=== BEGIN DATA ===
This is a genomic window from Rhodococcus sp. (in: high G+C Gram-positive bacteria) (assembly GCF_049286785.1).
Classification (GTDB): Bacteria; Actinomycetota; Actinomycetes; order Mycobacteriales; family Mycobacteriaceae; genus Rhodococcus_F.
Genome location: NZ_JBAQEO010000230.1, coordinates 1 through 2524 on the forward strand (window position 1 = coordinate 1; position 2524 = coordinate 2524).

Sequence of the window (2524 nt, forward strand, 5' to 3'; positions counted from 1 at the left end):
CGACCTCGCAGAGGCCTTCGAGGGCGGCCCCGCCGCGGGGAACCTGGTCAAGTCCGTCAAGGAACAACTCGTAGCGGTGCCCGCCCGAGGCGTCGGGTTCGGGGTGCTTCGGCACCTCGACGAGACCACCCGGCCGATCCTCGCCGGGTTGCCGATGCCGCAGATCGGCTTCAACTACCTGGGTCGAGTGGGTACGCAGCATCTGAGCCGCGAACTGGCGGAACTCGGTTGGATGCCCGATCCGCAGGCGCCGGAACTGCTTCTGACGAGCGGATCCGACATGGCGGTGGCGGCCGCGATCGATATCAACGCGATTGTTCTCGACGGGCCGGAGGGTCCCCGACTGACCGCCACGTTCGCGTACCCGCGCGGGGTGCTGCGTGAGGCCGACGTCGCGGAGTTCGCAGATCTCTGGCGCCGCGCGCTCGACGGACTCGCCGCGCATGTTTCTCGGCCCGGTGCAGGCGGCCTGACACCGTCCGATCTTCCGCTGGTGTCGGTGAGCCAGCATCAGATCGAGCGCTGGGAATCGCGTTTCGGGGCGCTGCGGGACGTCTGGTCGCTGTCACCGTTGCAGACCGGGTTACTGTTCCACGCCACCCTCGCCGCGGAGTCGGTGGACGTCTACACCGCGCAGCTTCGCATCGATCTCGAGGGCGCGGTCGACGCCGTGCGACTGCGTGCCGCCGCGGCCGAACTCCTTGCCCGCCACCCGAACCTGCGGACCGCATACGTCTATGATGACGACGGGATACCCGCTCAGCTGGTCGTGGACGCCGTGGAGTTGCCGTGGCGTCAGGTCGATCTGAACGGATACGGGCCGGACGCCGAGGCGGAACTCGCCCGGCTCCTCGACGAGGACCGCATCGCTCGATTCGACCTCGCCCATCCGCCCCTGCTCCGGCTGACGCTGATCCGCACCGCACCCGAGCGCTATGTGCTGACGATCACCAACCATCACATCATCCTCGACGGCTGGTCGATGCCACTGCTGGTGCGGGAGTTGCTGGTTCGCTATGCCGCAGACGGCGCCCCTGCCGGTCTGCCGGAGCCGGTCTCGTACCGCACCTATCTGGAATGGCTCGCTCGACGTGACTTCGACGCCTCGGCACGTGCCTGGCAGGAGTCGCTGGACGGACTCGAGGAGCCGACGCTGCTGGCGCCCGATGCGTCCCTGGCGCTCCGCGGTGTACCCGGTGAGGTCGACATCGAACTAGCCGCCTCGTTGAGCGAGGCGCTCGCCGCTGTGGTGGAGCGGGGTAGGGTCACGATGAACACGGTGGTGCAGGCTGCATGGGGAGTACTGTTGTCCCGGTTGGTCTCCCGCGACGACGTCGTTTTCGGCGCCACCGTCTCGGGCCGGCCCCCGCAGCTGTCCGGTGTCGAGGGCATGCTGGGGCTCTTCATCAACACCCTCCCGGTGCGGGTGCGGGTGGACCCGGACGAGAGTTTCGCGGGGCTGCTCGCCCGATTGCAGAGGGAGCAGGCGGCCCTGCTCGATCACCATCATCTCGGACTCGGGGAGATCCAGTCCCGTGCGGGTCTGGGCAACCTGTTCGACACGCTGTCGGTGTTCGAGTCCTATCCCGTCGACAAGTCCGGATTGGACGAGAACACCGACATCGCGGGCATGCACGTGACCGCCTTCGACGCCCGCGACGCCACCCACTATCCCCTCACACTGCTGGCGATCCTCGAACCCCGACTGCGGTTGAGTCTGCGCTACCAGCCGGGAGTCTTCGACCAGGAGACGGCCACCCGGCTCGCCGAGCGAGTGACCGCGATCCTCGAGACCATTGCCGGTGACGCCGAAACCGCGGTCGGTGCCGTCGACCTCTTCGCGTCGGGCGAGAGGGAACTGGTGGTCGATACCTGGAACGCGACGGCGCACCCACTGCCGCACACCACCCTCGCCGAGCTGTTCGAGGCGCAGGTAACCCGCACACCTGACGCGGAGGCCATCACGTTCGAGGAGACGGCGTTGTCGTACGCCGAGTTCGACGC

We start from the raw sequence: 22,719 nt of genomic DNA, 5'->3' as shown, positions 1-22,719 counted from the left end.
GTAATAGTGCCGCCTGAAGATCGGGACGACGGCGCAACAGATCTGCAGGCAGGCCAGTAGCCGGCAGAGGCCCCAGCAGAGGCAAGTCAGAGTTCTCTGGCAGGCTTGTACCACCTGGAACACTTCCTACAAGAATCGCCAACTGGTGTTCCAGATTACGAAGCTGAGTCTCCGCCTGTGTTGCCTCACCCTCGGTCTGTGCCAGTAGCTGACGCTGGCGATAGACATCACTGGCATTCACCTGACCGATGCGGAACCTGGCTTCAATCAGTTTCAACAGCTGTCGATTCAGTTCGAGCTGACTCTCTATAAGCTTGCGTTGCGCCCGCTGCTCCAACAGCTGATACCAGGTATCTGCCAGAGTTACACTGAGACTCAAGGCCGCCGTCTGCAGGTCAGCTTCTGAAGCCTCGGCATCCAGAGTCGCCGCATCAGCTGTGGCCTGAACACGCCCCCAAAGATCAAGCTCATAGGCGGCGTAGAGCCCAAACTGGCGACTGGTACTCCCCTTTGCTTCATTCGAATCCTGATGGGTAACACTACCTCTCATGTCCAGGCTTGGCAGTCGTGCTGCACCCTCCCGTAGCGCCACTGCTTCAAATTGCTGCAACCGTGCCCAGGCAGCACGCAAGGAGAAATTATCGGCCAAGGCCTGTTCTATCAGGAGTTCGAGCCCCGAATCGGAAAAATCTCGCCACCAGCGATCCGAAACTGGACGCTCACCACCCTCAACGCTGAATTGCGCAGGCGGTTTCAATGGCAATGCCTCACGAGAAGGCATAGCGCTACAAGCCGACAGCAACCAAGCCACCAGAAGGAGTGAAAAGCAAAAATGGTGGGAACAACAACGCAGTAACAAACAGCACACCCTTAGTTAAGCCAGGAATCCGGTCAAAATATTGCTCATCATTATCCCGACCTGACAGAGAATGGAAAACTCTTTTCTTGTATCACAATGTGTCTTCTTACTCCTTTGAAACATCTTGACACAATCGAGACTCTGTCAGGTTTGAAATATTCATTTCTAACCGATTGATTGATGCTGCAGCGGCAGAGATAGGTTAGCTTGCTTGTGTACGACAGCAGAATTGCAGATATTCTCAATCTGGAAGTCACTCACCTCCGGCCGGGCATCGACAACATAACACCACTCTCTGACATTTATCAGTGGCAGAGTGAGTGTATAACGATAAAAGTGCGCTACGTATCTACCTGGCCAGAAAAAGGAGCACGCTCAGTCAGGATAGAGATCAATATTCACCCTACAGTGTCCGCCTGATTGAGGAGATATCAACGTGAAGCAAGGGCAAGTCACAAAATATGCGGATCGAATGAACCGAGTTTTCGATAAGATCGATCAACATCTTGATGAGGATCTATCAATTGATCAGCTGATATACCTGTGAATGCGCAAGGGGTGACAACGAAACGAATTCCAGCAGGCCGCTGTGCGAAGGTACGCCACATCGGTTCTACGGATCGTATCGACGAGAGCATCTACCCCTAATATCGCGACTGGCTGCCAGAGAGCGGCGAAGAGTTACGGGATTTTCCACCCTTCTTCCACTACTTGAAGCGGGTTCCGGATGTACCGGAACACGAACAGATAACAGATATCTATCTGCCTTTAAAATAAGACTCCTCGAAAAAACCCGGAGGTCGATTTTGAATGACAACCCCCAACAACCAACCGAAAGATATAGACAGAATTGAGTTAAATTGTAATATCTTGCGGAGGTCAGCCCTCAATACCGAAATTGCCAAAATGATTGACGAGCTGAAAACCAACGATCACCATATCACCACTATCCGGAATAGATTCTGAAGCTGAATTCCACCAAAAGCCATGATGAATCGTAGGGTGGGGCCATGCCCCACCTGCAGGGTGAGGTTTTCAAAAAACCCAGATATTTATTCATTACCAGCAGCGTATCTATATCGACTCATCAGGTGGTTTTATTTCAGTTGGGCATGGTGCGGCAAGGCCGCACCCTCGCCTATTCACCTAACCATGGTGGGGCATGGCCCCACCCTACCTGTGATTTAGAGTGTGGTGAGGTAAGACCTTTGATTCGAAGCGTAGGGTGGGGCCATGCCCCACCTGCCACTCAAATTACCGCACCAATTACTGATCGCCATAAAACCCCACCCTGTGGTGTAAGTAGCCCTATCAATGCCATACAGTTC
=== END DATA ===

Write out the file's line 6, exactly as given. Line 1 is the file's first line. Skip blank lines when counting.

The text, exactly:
We start from the raw sequence: 22,719 nt of genomic DNA, 5'->3' as shown, positions 1-22,719 counted from the left end.